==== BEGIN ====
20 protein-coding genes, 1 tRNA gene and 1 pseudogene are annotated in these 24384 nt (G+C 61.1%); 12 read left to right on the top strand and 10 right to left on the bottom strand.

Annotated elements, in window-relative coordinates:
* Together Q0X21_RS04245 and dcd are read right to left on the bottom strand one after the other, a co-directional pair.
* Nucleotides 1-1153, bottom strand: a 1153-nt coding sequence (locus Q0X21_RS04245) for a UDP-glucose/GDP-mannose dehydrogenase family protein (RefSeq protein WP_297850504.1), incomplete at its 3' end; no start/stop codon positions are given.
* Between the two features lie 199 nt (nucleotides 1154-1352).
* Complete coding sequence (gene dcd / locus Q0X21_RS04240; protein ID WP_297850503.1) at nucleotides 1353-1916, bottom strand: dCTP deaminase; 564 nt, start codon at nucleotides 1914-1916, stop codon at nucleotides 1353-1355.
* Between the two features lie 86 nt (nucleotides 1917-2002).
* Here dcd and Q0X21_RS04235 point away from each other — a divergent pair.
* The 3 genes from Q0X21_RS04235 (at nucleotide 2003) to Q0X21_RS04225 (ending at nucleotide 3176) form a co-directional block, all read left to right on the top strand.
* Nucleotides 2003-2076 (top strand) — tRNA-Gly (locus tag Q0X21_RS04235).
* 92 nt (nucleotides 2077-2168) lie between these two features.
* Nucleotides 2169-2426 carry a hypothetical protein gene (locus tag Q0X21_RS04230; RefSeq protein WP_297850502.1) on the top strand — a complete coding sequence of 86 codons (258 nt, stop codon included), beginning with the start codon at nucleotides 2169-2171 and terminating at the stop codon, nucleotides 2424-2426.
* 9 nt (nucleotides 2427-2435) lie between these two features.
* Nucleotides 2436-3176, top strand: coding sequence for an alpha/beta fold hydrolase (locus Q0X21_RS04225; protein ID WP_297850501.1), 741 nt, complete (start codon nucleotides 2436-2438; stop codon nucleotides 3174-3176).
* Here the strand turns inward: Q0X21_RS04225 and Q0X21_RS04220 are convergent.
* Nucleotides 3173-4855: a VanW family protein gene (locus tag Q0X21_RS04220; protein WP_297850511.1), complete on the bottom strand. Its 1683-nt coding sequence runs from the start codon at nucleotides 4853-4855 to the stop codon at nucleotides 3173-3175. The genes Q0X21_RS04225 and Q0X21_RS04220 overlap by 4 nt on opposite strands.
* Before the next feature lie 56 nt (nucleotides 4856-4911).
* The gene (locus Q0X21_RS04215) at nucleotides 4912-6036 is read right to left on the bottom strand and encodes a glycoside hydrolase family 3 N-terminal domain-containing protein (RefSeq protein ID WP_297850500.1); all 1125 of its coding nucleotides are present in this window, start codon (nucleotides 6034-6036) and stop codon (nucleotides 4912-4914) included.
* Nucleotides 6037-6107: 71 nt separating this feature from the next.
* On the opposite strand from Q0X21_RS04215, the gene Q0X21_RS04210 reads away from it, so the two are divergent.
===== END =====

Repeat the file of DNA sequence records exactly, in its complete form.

20 protein-coding genes, 1 tRNA gene and 1 pseudogene are annotated in these 24384 nt (G+C 61.1%); 12 read left to right on the top strand and 10 right to left on the bottom strand.

Annotated elements, in window-relative coordinates:
* Together Q0X21_RS04245 and dcd are read right to left on the bottom strand one after the other, a co-directional pair.
* Nucleotides 1-1153, bottom strand: a 1153-nt coding sequence (locus Q0X21_RS04245) for a UDP-glucose/GDP-mannose dehydrogenase family protein (RefSeq protein WP_297850504.1), incomplete at its 3' end; no start/stop codon positions are given.
* Between the two features lie 199 nt (nucleotides 1154-1352).
* Complete coding sequence (gene dcd / locus Q0X21_RS04240; protein ID WP_297850503.1) at nucleotides 1353-1916, bottom strand: dCTP deaminase; 564 nt, start codon at nucleotides 1914-1916, stop codon at nucleotides 1353-1355.
* Between the two features lie 86 nt (nucleotides 1917-2002).
* Here dcd and Q0X21_RS04235 point away from each other — a divergent pair.
* The 3 genes from Q0X21_RS04235 (at nucleotide 2003) to Q0X21_RS04225 (ending at nucleotide 3176) form a co-directional block, all read left to right on the top strand.
* Nucleotides 2003-2076 (top strand) — tRNA-Gly (locus tag Q0X21_RS04235).
* 92 nt (nucleotides 2077-2168) lie between these two features.
* Nucleotides 2169-2426 carry a hypothetical protein gene (locus tag Q0X21_RS04230; RefSeq protein WP_297850502.1) on the top strand — a complete coding sequence of 86 codons (258 nt, stop codon included), beginning with the start codon at nucleotides 2169-2171 and terminating at the stop codon, nucleotides 2424-2426.
* 9 nt (nucleotides 2427-2435) lie between these two features.
* Nucleotides 2436-3176, top strand: coding sequence for an alpha/beta fold hydrolase (locus Q0X21_RS04225; protein ID WP_297850501.1), 741 nt, complete (start codon nucleotides 2436-2438; stop codon nucleotides 3174-3176).
* Here the strand turns inward: Q0X21_RS04225 and Q0X21_RS04220 are convergent.
* Nucleotides 3173-4855: a VanW family protein gene (locus tag Q0X21_RS04220; protein WP_297850511.1), complete on the bottom strand. Its 1683-nt coding sequence runs from the start codon at nucleotides 4853-4855 to the stop codon at nucleotides 3173-3175. The genes Q0X21_RS04225 and Q0X21_RS04220 overlap by 4 nt on opposite strands.
* Before the next feature lie 56 nt (nucleotides 4856-4911).
* The gene (locus Q0X21_RS04215) at nucleotides 4912-6036 is read right to left on the bottom strand and encodes a glycoside hydrolase family 3 N-terminal domain-containing protein (RefSeq protein ID WP_297850500.1); all 1125 of its coding nucleotides are present in this window, start codon (nucleotides 6034-6036) and stop codon (nucleotides 4912-4914) included.
* Nucleotides 6037-6107: 71 nt separating this feature from the next.
* On the opposite strand from Q0X21_RS04215, the gene Q0X21_RS04210 reads away from it, so the two are divergent.